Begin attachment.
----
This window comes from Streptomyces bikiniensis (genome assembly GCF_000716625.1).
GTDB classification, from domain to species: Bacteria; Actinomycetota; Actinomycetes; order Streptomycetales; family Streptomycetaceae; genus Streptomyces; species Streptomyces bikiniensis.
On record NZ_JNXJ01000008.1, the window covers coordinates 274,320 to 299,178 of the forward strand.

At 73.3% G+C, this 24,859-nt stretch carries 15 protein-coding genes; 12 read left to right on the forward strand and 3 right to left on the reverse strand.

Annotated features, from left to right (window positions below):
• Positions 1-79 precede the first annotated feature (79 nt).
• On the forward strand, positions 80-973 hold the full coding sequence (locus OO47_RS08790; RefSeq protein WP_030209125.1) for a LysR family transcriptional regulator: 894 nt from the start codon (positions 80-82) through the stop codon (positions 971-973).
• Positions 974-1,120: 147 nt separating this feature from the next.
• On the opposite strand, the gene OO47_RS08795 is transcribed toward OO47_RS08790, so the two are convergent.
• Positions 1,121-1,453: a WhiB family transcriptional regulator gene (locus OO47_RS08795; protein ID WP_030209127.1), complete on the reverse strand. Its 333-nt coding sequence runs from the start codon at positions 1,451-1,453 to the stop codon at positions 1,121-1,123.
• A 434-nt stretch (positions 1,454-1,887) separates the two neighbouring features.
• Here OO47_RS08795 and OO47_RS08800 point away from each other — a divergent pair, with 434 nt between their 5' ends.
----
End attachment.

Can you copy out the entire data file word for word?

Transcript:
This window comes from Streptomyces bikiniensis (genome assembly GCF_000716625.1).
GTDB classification, from domain to species: Bacteria; Actinomycetota; Actinomycetes; order Streptomycetales; family Streptomycetaceae; genus Streptomyces; species Streptomyces bikiniensis.
On record NZ_JNXJ01000008.1, the window covers coordinates 274,320 to 299,178 of the forward strand.

At 73.3% G+C, this 24,859-nt stretch carries 15 protein-coding genes; 12 read left to right on the forward strand and 3 right to left on the reverse strand.

Annotated features, from left to right (window positions below):
• Positions 1-79 precede the first annotated feature (79 nt).
• On the forward strand, positions 80-973 hold the full coding sequence (locus OO47_RS08790; RefSeq protein WP_030209125.1) for a LysR family transcriptional regulator: 894 nt from the start codon (positions 80-82) through the stop codon (positions 971-973).
• Positions 974-1,120: 147 nt separating this feature from the next.
• On the opposite strand, the gene OO47_RS08795 is transcribed toward OO47_RS08790, so the two are convergent.
• Positions 1,121-1,453: a WhiB family transcriptional regulator gene (locus OO47_RS08795; protein ID WP_030209127.1), complete on the reverse strand. Its 333-nt coding sequence runs from the start codon at positions 1,451-1,453 to the stop codon at positions 1,121-1,123.
• A 434-nt stretch (positions 1,454-1,887) separates the two neighbouring features.
• Here OO47_RS08795 and OO47_RS08800 point away from each other — a divergent pair, with 434 nt between their 5' ends.